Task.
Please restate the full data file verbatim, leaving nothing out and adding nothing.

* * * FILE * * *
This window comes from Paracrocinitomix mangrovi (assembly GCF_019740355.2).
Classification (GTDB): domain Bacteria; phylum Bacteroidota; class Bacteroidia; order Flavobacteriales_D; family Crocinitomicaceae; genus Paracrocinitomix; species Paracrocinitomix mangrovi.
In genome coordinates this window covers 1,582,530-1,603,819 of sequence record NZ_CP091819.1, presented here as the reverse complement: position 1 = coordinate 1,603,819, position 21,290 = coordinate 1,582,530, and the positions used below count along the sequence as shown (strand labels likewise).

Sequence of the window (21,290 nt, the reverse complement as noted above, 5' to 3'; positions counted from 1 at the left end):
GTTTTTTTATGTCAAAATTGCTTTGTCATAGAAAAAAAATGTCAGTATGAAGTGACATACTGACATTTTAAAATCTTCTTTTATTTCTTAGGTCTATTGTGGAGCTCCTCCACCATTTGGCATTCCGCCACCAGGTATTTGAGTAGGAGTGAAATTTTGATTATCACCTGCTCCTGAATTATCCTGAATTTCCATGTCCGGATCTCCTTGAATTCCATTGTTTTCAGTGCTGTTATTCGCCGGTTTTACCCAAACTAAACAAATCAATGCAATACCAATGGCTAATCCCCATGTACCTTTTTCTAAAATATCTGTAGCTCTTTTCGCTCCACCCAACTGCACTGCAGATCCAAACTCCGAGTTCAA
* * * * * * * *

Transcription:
This window comes from Paracrocinitomix mangrovi (assembly GCF_019740355.2).
Classification (GTDB): domain Bacteria; phylum Bacteroidota; class Bacteroidia; order Flavobacteriales_D; family Crocinitomicaceae; genus Paracrocinitomix; species Paracrocinitomix mangrovi.
In genome coordinates this window covers 1,582,530-1,603,819 of sequence record NZ_CP091819.1, presented here as the reverse complement: position 1 = coordinate 1,603,819, position 21,290 = coordinate 1,582,530, and the positions used below count along the sequence as shown (strand labels likewise).

Sequence of the window (21,290 nt, the reverse complement as noted above, 5' to 3'; positions counted from 1 at the left end):
GTTTTTTTATGTCAAAATTGCTTTGTCATAGAAAAAAAATGTCAGTATGAAGTGACATACTGACATTTTAAAATCTTCTTTTATTTCTTAGGTCTATTGTGGAGCTCCTCCACCATTTGGCATTCCGCCACCAGGTATTTGAGTAGGAGTGAAATTTTGATTATCACCTGCTCCTGAATTATCCTGAATTTCCATGTCCGGATCTCCTTGAATTCCATTGTTTTCAGTGCTGTTATTCGCCGGTTTTACCCAAACTAAACAAATCAATGCAATACCAATGGCTAATCCCCATGTACCTTTTTCTAAAATATCTGTAGCTCTTTTCGCTCCACCCAACTGCACTGCAGATCCAAACTCCGAGTTCAA